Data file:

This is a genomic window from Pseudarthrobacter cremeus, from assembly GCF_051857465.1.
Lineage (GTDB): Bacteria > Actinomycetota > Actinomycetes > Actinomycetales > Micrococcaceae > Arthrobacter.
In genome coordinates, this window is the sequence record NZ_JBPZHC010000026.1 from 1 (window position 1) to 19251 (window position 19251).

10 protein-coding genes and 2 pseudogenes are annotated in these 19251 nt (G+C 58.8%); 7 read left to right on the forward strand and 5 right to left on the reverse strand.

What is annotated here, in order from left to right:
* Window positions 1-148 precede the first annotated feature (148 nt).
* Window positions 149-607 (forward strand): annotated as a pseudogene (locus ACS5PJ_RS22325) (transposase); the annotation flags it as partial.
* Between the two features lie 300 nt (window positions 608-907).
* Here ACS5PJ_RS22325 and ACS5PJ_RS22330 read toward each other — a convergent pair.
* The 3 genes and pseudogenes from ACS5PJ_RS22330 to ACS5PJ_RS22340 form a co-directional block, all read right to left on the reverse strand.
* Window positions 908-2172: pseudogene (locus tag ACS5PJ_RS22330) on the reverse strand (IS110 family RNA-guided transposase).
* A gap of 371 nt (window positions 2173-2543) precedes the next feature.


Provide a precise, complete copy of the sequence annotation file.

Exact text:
This is a genomic window from Pseudarthrobacter cremeus, from assembly GCF_051857465.1.
Lineage (GTDB): Bacteria > Actinomycetota > Actinomycetes > Actinomycetales > Micrococcaceae > Arthrobacter.
In genome coordinates, this window is the sequence record NZ_JBPZHC010000026.1 from 1 (window position 1) to 19251 (window position 19251).

10 protein-coding genes and 2 pseudogenes are annotated in these 19251 nt (G+C 58.8%); 7 read left to right on the forward strand and 5 right to left on the reverse strand.

What is annotated here, in order from left to right:
* Window positions 1-148 precede the first annotated feature (148 nt).
* Window positions 149-607 (forward strand): annotated as a pseudogene (locus ACS5PJ_RS22325) (transposase); the annotation flags it as partial.
* Between the two features lie 300 nt (window positions 608-907).
* Here ACS5PJ_RS22325 and ACS5PJ_RS22330 read toward each other — a convergent pair.
* The 3 genes and pseudogenes from ACS5PJ_RS22330 to ACS5PJ_RS22340 form a co-directional block, all read right to left on the reverse strand.
* Window positions 908-2172: pseudogene (locus tag ACS5PJ_RS22330) on the reverse strand (IS110 family RNA-guided transposase).
* A gap of 371 nt (window positions 2173-2543) precedes the next feature.